Organic inputs have been suggested to have either suppressive or conducive effects on levels of plant diseases. In this study, we compared effects of organic matter amendments and transitional cropping systems on plant diseases during the transition from conventional to organic agricultural production and 2 yr following. During the 3-yr transition, organic amendments included raw dairy manure, composted dairy manure, and non-amended treatment superimposed on three cropping systems (perennial pasture, cash grain crops, and vegetable crops). Two years of post-transition crops included tomato (Lycopersicon esculentum Mill.) and bell pepper (Capsicum annuum L. var. annuum) in the first year and soybean [Glycine max (L.) Merr.] in the second. During transition, raw manure amendments resulted in higher levels of diseases caused by some biotrophic pathogens, including rusts in corn (Zea mays L.) and orchardgrass (Dactylis glomerata L.). However, raw manure applications were also found to suppress some diseases caused by necrotrophic pathogens, including anthracnose and Septoria leaf spot in tomato. Manure applications promoted higher soybean yields. Powdery mildew of cucurbits (Curbubita moschata Duchesne) was suppressed by composted manure. After transition, tomato plants grown in plots previously under the vegetable system had the highest levels of anthracnose, and soybean grown in plots previously in the pasture system had the highest levels of bacterial pustule, despite the fact that these same plots produced the highest yields in soybean. Yield benefits resulting from applications of raw manure to a pasture transition system may be attractive for farmers, but disease management strategies will need to be considered to prevent increased disease levels.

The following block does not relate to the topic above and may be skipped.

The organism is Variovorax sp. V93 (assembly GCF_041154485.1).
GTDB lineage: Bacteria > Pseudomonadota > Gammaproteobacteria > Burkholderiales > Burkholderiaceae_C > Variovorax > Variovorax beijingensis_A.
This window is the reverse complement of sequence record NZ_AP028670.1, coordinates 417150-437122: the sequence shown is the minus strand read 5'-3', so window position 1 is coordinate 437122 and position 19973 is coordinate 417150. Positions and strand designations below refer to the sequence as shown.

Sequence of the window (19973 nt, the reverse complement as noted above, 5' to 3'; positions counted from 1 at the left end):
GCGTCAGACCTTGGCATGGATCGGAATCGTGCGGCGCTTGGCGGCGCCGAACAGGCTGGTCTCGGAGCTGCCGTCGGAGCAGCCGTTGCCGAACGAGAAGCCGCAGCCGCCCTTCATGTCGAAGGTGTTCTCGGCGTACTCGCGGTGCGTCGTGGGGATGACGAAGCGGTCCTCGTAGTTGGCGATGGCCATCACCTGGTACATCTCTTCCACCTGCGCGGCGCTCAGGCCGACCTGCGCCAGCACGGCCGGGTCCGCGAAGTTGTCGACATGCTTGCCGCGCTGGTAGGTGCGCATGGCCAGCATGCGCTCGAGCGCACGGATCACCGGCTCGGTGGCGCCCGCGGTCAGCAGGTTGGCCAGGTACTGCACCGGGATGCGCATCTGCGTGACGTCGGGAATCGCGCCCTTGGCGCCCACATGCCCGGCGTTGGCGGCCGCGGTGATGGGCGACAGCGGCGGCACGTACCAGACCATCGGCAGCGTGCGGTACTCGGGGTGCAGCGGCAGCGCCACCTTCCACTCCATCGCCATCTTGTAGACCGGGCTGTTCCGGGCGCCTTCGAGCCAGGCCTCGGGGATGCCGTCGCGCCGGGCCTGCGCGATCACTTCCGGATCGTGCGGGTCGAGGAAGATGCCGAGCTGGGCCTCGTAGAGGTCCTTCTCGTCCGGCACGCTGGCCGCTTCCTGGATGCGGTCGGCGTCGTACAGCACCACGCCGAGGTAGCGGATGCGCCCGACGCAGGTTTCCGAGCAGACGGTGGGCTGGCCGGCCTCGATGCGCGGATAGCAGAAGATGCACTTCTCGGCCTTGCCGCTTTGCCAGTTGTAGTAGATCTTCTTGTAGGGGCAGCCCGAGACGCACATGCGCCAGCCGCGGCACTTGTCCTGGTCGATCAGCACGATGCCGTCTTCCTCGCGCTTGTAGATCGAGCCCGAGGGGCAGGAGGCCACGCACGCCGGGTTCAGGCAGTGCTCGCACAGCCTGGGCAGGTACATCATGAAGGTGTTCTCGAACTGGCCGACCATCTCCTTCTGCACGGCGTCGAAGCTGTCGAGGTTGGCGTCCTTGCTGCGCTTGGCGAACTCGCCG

ASJC Scopus subject areas
- Agronomy and Crop Science